Paul Babeu Supporter Organizing Murrieta-Style Protest in Oracle, Says Babeu Tipped Him Off (w/Update)
Update 5:13 p.m.: Director of Sycamore Canyon Academy tells me that he has "no date and time" associated with arrival of children. Says he is not aware of children coming on Tuesday. See full update below.
A longtime supporter of Pinal County Sheriff Paul Babeu says the sheriff tipped him off that 40 to 50 migrant kids would soon be placed in his community.
Oracle resident Robert Skiba believes that the minors will be bused by federal authorities to the Sycamore Canyon Academy on Tuesday.
He told me in an interview this morning that he first heard of the transfer from Babeu at an NRA women's leadership forum held in Tucson, where Babeu was the featured speaker.
"I was at a luncheon in Tucson last Thursday," Skiba explained. "And Sheriff Paul Babeu gave a beautiful speech on immigration.
"At the end of the speech, he looked at me and he said, 'Mr. Skiba, the government's going to put 40 Central American kids in your community in the very, very near future.'
Babeu and his Mexican ex-lover: The sheriff is worried about unaccompanied minors from Central America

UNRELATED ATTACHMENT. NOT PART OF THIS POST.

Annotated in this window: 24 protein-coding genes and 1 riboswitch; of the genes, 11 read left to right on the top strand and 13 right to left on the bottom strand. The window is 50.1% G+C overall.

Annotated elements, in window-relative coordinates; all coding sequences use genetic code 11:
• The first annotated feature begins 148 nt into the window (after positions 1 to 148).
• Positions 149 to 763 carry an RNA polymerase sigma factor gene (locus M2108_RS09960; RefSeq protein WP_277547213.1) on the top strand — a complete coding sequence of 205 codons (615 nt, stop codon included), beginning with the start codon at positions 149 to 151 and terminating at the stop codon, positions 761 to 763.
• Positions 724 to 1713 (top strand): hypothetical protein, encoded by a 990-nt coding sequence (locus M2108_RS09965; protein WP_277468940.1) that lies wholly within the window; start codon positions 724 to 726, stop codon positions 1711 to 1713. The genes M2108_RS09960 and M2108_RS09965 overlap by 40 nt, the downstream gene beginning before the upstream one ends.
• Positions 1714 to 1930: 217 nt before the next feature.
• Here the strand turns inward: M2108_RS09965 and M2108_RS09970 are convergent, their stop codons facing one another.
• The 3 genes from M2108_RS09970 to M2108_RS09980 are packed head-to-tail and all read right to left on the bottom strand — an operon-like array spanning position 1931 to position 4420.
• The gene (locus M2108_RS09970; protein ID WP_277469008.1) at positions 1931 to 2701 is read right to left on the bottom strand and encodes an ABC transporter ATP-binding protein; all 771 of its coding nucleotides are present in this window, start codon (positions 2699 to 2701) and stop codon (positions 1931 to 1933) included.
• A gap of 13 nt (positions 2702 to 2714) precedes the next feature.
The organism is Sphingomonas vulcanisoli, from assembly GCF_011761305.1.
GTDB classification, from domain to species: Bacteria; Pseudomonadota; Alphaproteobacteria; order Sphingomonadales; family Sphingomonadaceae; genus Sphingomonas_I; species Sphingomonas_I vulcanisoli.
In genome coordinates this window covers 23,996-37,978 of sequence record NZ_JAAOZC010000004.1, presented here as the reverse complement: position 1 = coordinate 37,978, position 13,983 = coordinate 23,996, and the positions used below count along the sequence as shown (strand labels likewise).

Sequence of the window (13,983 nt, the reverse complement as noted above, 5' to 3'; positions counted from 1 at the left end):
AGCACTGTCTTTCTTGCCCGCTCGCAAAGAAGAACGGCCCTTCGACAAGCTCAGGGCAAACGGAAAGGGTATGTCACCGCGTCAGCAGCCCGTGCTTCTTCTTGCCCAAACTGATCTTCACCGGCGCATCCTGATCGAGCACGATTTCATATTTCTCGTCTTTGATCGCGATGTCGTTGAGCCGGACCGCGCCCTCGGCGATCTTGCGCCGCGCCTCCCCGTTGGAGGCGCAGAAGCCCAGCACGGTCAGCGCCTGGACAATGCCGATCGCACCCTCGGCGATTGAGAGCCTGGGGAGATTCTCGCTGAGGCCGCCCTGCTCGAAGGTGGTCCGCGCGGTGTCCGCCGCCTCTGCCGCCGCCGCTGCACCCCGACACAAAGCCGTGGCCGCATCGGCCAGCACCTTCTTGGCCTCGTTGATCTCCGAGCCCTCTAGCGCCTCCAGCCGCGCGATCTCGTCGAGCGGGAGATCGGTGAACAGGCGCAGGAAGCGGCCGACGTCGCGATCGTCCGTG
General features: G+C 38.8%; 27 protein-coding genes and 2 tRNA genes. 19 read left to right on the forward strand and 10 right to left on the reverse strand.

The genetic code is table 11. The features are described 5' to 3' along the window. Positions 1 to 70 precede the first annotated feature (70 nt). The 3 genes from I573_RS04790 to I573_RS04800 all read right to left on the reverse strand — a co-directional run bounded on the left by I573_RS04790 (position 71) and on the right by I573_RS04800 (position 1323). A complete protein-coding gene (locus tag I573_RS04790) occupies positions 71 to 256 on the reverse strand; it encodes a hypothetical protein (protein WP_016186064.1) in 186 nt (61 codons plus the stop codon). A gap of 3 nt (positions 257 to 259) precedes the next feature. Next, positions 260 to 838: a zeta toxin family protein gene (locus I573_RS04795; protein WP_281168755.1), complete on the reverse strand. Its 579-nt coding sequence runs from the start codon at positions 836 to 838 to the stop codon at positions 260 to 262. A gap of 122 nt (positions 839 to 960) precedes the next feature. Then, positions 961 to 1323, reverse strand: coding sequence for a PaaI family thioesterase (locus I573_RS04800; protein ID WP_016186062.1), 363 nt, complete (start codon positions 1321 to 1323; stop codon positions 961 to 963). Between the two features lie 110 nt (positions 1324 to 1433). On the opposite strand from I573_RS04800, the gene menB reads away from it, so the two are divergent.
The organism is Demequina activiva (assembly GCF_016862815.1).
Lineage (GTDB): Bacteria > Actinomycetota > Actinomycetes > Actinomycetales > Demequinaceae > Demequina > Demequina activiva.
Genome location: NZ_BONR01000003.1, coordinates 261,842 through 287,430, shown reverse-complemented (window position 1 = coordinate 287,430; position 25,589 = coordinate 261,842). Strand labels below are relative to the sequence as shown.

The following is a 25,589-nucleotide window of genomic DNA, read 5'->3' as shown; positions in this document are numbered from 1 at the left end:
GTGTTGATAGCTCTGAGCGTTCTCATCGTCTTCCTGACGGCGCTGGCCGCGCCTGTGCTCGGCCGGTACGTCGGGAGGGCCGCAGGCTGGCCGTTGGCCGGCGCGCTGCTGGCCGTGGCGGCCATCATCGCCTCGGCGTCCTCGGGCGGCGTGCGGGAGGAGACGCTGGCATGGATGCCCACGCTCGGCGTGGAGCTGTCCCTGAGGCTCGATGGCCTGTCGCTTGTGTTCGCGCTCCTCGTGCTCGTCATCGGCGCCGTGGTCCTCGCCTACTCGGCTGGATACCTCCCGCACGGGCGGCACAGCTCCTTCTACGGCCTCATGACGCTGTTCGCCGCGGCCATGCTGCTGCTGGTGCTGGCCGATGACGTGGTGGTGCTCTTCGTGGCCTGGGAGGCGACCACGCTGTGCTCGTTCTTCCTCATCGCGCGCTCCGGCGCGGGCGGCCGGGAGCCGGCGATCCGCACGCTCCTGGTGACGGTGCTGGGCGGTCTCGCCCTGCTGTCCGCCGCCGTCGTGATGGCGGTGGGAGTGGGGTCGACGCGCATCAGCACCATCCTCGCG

"I extemporaneously popped off, I said, `And we'll take care of them.' It made people chuckle because it had a double meaning."
Skiba began making calls as soon as he got home, calling elected officials, letting others know, and snooping out more details of the transfer, he claims.
He says he and about 50 to 200 other protesters will be "on the Mount Lemon Road where it turns off to Peppersauce Canyon" beginning Tuesday morning at 7 a.m.
"We're going to engage in peaceful assembly," Skiba told me. "And if these buses with these people from Central America come in, we're going to stop it. we're going to turn them around and send them back, just like they did in Murrieta, California."
This, of course, is a reference to protests outside a U.S. Customs and Border Protection facility in that southern California town, where an angry mob of anti-immigration demonstrators forced federal buses filled with immigrant children and mothers to turn around.
No arrests were made that day, though arrests were made on July 4, during a subsequent and much larger demonstration there from both pro and anti-immigration groups.
I asked Skiba if he was willing to block buses if it meant getting arrested.
"Whatever it takes," he stated.